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At a Google AI event this morning at the company’s Pier 57 offices in New York City, Google announced a variety of artificial intelligence (AI) advances, including in generative AI, language translation, health AI and disaster management.
The event also focused heavily on a discussion around its efforts to build responsible AI, particularly related to control and safety, helping identify generative AI, and “building for everyone.”
“We see so much opportunity ahead and are committed to making sure the technology is built in service of helping people, like any transformational technology,” Google CEO, Sundar Pichai, said in a video shared with attendees, in which the event was meant to “reimagine how technology can be helpful in people’s lives.”
In addition, Pichai pointed out the risks and challenges that come with AI. “That’s why Google is focused on responsible AI from the beginning, publishing AI principles which prioritize the safety and privacy of people over anything else,” he said.
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Google debuts Imagen Video — Phenaki combo
Douglas Eck, principal scientist at Google Research and research director for Google’s Brain Team, shared a variety of Google generative AI announcements, including its cautious, slow efforts (compared to DALL-E 2 or Stability AI) to release its text-to-image AI systems.
While Google Imagen is not yet available to the public, the company announced it will add a limited form of it to its AI Test Kitchen app (which this year showed off LaMDA) as a way to collect early feedback. The company showed off a demo called City Dreamer in which users can generate images of a city designed around a theme, such as, say, pumpkins.
In addition, building on its text-to-video work announced last month, Google shared the first rendering of a video that shares both of the company’s complementary text-to-video research approaches — Imagen Video and Phenaki. The result combines Phenaki‘s ability to generate video with a sequence of text prompts with Imagen’s high-resolution detail.
“I think it is amazing that we can talk about telling long-form stories like this with super-resolution video, not just from one prompt but a sequence of prompts, with a new way of storytelling,” said Douglas Eck, principal scientist at Google Research and research director for Google’s Brain Team, adding that he was excited about how filmmakers or video storytellers might make use of this technology.
Other generative AI advances
In the text space, Eck also discussed the LaMDA dialogue engine and the Wordcraft Writers Workshop, which challenged professional authors to write experimental fiction using LaMDA as a tool.
Google will soon release a research paper on this, Eck said.
“One clear finding is that using LaMDA to write full stories is a dead end,” he said. “It’s more useful to use LaMDA to add spice.” The user interface also has to be right, he added, serving as a “text editor with a purpose.”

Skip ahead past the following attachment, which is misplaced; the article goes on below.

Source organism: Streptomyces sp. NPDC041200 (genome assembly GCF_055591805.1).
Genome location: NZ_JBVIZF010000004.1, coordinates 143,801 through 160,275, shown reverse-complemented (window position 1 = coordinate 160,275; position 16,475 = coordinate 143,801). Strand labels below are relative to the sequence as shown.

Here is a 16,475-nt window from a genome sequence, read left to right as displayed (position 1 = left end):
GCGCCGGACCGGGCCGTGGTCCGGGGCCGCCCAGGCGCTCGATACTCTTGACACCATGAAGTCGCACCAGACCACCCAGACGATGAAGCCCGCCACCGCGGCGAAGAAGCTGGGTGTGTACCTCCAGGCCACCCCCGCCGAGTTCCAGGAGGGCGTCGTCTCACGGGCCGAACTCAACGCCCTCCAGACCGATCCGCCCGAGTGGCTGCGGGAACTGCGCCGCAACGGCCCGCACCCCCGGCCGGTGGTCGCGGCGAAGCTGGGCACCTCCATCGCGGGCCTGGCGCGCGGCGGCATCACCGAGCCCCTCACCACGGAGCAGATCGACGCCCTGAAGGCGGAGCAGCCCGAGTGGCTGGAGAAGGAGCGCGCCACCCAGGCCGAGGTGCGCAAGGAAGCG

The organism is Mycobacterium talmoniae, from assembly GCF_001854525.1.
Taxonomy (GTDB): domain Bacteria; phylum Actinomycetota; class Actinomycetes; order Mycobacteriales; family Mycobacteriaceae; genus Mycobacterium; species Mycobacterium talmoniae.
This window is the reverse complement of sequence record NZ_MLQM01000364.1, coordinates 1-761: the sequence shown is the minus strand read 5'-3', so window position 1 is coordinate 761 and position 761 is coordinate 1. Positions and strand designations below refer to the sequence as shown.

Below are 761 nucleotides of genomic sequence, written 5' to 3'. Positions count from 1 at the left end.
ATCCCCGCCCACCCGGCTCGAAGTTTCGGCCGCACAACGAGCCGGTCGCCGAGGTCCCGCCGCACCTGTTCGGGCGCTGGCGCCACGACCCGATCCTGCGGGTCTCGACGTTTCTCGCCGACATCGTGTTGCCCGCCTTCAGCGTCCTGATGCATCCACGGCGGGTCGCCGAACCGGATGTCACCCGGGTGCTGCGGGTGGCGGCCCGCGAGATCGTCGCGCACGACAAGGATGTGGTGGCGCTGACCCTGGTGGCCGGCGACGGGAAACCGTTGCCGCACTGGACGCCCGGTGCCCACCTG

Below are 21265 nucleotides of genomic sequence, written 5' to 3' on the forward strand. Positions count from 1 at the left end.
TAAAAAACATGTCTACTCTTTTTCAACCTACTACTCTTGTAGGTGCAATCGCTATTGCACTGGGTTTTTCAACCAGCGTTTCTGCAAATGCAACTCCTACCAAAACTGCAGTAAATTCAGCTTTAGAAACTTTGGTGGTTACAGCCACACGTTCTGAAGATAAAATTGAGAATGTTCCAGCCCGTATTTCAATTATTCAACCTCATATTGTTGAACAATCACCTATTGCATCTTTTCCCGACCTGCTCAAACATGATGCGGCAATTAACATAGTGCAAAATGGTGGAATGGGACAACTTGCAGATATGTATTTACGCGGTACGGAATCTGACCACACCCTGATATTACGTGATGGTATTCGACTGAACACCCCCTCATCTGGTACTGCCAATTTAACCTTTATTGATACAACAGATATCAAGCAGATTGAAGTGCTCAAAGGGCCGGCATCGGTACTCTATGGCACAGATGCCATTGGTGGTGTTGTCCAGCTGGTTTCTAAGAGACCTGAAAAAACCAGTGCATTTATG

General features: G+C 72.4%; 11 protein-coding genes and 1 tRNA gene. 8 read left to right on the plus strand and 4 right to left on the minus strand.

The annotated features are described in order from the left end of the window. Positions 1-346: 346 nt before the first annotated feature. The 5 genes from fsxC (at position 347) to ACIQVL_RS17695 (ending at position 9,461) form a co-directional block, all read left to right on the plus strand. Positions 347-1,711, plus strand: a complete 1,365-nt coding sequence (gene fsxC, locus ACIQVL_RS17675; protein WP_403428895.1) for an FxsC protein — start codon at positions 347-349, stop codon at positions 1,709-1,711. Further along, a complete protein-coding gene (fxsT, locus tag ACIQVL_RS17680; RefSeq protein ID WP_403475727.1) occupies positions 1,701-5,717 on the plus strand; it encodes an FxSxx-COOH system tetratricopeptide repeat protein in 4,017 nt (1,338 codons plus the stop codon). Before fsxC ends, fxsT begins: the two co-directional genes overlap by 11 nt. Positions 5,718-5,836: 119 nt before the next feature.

Eck also highlighted Google’s efforts to use AI to generate code, as well as recently introduced research from AudioLM which — with no need for a musical score — extends the audio from any audio clip entered – and DreamFusion, the recently-announced text-to-3D rendering that combines Imagen with NeRF’s 3D capabilities.
“I’ve never seen quite so many advances in the generative space, the pace is really incredible,” he said.
Google is building a universal speech translator
After reviewing a variety of Google advances in language AI research, Google Brain leader Zoubin Ghahramani announced the company’s effort to reflect the diversity of the world’s languages and an ambitious stab at building a model that supports the world’s top 1000 languages.
In addition, Google says it is building a universal speech model trained on over 400 languages, with the claim that it is the “largest language model coverage seen in a speech model today.”
All of these efforts “will be a multi year journey,” he said. “But this project will set a critical foundation for making language based AI truly helpful for everyone.”
A strong focus on responsible AI
Following the AI announcements, which also included Marian Croak, VP of engineering at Google, and James Manyika, SVP at Google-Alphabet, discussed Google’s focus on responsible AI.
“I think if we’re going to be leaders, it’s extremely important that we push the state of the art on responsible AI technology,” said Croak. “I’m passionate about wanting to discover ways to make things work in practice.”
Google does adversarial testing “constantly and continuously,” she said. “Then we also make sure that we’re setting benchmarks set of quantitative and can be measured and verified across all the dimensions of our AI. So, we also do that on a continuous basis.”
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